The Structure Is the Message 

What if cancer is triggered by changes outside the cell?

Mutation does not always mean cancer. If you sampled cells from any woman's breast, Dr. Mina Bissell says, you would find a scattering of premalignant or even malignant cells. Despite these mutations, in seven out of eight women, those cells would be sitting there quietly, not causing trouble. Yet in the eighth woman, a few cells would progress to cancer. Why?

The answer, Bissell thinks, has to do with the very architecture of our bodies' organs.

The reason our internal organs aren't gelatinous blobs is because the cells sit on a latticework structure called the extracellular matrix. For years, researchers thought that the matrix was not much more than scaffolding. But Bissell's research has shown that this superstructure is actually in constant two-way communication with the cell's DNA, telling it both where it is, and how to behave as part of the larger tissue. In return, the matrix is modified by the genome. It is a prodigious idea: that the cell knows its function because of its orientation within a complicated 3-D architecture. "The structure is the message," she says.

Bissell believes that if something in the cell's microenvironment changes so that the cell and the extracellular matrix no longer exchange messages properly, the cell becomes disoriented, and essentially "forgets" where it comes from and what it is supposed to do. It goes from being a neatly organized cell, with a distinct top and bottom and a specific function, to being a disorganized mess that eventually breaks all the rules. Without the matrix maintaining order, cells that already had tumor-causing potential can begin proliferating, and cells with no previous mutation can become genomically unstable. "It is precisely when the cell in your nose, the cell in your breast, the cell in your skin doesn't know that it is supposed to stay put that it becomes cancer," Bissell says.

She believes this is why only a few cells overgrow and form tumors, not all of them, and that this is why a cell — even one with an inborn mutation — can remain well-behaved for years, and then suddenly go berserk if it stops getting the right signals. As long as the microenvironment can keep it in check, it won't become a tumor. But if the extracellular matrix breaks down, the cell loses its orientation and therefore its identity. "You can have mutation, mutation, mutation until you are blue in the face, and if the structure doesn't go," Bissell says, "you don't get cancer."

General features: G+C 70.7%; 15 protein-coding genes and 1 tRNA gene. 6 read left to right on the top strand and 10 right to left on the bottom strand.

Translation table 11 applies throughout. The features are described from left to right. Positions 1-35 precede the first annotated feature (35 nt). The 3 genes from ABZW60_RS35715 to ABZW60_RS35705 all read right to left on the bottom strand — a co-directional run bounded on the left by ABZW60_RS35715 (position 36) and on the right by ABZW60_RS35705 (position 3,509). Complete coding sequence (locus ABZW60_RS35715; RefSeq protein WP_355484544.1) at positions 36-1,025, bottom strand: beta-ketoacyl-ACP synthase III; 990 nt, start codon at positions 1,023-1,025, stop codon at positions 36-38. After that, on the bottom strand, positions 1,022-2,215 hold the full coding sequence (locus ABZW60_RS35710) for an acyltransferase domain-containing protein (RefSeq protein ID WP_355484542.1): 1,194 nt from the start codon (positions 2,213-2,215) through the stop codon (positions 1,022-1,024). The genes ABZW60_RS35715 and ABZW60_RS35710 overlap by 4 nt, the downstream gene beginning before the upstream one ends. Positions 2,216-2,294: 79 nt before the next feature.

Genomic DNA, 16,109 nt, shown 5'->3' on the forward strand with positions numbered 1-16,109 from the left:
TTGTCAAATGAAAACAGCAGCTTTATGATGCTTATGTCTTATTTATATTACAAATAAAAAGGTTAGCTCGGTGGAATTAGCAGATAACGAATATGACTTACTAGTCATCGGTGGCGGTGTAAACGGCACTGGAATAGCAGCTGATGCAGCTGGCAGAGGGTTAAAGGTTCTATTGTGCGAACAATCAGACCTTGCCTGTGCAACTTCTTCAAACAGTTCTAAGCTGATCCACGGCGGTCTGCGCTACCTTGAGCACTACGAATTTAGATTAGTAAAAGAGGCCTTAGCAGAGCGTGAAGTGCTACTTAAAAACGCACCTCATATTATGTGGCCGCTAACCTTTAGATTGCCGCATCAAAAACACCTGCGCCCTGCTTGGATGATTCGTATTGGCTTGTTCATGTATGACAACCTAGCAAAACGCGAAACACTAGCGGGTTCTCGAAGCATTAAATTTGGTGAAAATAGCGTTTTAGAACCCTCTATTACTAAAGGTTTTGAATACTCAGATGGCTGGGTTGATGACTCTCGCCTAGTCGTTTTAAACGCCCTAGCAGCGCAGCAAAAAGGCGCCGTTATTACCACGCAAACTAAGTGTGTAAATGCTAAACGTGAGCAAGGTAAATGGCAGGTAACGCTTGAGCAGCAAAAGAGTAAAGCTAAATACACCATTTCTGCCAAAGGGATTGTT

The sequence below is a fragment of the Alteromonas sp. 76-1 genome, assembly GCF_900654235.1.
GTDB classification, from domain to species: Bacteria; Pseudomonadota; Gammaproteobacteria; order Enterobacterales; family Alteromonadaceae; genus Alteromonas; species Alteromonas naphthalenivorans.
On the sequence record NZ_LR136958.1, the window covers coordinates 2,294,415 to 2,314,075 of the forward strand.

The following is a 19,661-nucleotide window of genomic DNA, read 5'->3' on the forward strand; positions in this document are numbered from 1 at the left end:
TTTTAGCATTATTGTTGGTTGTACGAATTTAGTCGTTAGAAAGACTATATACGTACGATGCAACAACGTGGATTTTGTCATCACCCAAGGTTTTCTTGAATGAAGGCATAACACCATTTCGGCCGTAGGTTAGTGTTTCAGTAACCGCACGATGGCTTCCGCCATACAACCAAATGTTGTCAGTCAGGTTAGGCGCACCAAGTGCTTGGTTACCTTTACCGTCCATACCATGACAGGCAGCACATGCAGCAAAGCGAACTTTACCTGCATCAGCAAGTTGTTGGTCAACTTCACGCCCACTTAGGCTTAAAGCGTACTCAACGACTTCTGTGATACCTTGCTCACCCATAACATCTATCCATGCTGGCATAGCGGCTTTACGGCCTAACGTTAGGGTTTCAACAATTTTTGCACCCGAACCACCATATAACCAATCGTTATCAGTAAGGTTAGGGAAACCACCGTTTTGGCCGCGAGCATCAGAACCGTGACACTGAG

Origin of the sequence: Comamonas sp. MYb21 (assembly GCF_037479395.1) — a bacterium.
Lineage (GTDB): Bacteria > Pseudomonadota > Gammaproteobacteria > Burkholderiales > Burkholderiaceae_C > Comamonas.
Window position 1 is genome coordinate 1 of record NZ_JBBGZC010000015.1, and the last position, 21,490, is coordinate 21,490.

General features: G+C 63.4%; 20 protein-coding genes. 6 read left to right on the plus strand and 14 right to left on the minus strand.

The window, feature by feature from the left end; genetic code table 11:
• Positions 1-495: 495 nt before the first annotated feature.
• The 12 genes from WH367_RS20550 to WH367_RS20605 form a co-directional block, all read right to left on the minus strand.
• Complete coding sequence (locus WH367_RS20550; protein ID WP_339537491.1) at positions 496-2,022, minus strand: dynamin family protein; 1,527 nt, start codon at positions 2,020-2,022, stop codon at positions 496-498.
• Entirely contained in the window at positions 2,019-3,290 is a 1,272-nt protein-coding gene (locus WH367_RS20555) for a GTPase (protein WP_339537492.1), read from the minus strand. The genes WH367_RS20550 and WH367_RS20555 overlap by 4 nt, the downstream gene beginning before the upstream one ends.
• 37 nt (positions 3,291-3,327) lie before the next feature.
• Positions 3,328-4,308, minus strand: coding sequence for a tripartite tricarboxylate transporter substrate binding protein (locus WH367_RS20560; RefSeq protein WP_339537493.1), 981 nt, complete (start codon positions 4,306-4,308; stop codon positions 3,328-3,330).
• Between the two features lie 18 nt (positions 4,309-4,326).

Subscribe to this thread:

Add a comment

Anonymous and pseudonymous comments will be removed.

Readers also liked…

Latest in Feature

  • Will Corporations Ruin Live Music in the Bay Area?

    Promoters say that corporate saturation in San Francisco concerts means costlier tickets, boring music, and shutters for independent venues. What does it mean for the East Bay?
    • Mar 14, 2018
  • The Foilies 2018

    Recognizing the Year's Worst in Government Transparency
    • Mar 13, 2018
  • Permanently Temporary

    Oakland views itself as a progressive city, but it has increasingly relied on low-paid, part-time employees who have no job security. And workers say city services have suffered.
    • Mar 7, 2018
  • More »

Author Archives

  • Thinking Outside the Cell

    For decades, the scientific establishment ignored Mina Bissell. Now her insights could revolutionize how cancer is understood and treated.
    • Dec 12, 2007
  • Rolling in Green

    Canadian e-cars come to B-town, invasive trees pegged as a top eco-fuel candidate, and a carbon calculator that multiplies guilt.
    • Sep 26, 2007
  • More»

Most Popular Stories

  • Feeding on Local Newspapers

    A "vulture" hedge fund has been sucking the profits out of the East Bay Times and Mercury News for its other ventures. And local journalists want it to stop.
  • When Weed Isn't Strong Enough

    New restrictions on THC in edibles has left some medical cannabis patients scrambling.
  • Will Corporations Ruin Live Music in the Bay Area?

    Promoters say that corporate saturation in San Francisco concerts means costlier tickets, boring music, and shutters for independent venues. What does it mean for the East Bay?
  • Poverty's 'Progressive' Cheerleaders

    Legions of liberals front for the gig economy Trojan Horse of inequality. They should be ashamed.
  • West Oakland's Food Desert Remains

    A shopping plaza where the city and community partners have been trying to open a supermarket for more than a decade was sold in the fraud case against the former Tribune Tower owner.

Special Reports

Holiday Guide 2017

A guide to this holiday season's gifts, outings, eats, and more.

Taste, Fall 2017

© 2018 East Bay Express    All Rights Reserved
Powered by Foundation